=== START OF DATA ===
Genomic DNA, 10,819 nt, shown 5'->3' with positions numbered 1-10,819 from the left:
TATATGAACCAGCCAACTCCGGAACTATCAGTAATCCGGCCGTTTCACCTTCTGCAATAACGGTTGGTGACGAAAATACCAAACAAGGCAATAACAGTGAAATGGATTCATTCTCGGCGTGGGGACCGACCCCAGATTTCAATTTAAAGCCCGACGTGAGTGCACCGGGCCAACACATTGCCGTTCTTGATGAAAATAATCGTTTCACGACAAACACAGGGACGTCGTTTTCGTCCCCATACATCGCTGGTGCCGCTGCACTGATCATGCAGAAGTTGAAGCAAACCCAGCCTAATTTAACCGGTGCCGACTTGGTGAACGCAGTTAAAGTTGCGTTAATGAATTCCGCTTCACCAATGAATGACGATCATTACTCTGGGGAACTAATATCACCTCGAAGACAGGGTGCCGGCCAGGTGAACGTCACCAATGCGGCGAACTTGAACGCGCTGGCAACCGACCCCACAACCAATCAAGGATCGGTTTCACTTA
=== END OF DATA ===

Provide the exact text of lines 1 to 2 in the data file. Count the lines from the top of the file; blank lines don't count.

Genomic DNA, 10,819 nt, shown 5'->3' with positions numbered 1-10,819 from the left:
TATATGAACCAGCCAACTCCGGAACTATCAGTAATCCGGCCGTTTCACCTTCTGCAATAACGGTTGGTGACGAAAATACCAAACAAGGCAATAACAGTGAAATGGATTCATTCTCGGCGTGGGGACCGACCCCAGATTTCAATTTAAAGCCCGACGTGAGTGCACCGGGCCAACACATTGCCGTTCTTGATGAAAATAATCGTTTCACGACAAACACAGGGACGTCGTTTTCGTCCCCATACATCGCTGGTGCCGCTGCACTGATCATGCAGAAGTTGAAGCAAACCCAGCCTAATTTAACCGGTGCCGACTTGGTGAACGCAGTTAAAGTTGCGTTAATGAATTCCGCTTCACCAATGAATGACGATCATTACTCTGGGGAACTAATATCACCTCGAAGACAGGGTGCCGGCCAGGTGAACGTCACCAATGCGGCGAACTTGAACGCGCTGGCAACCGACCCCACAACCAATCAAGGATCGGTTTCACTTA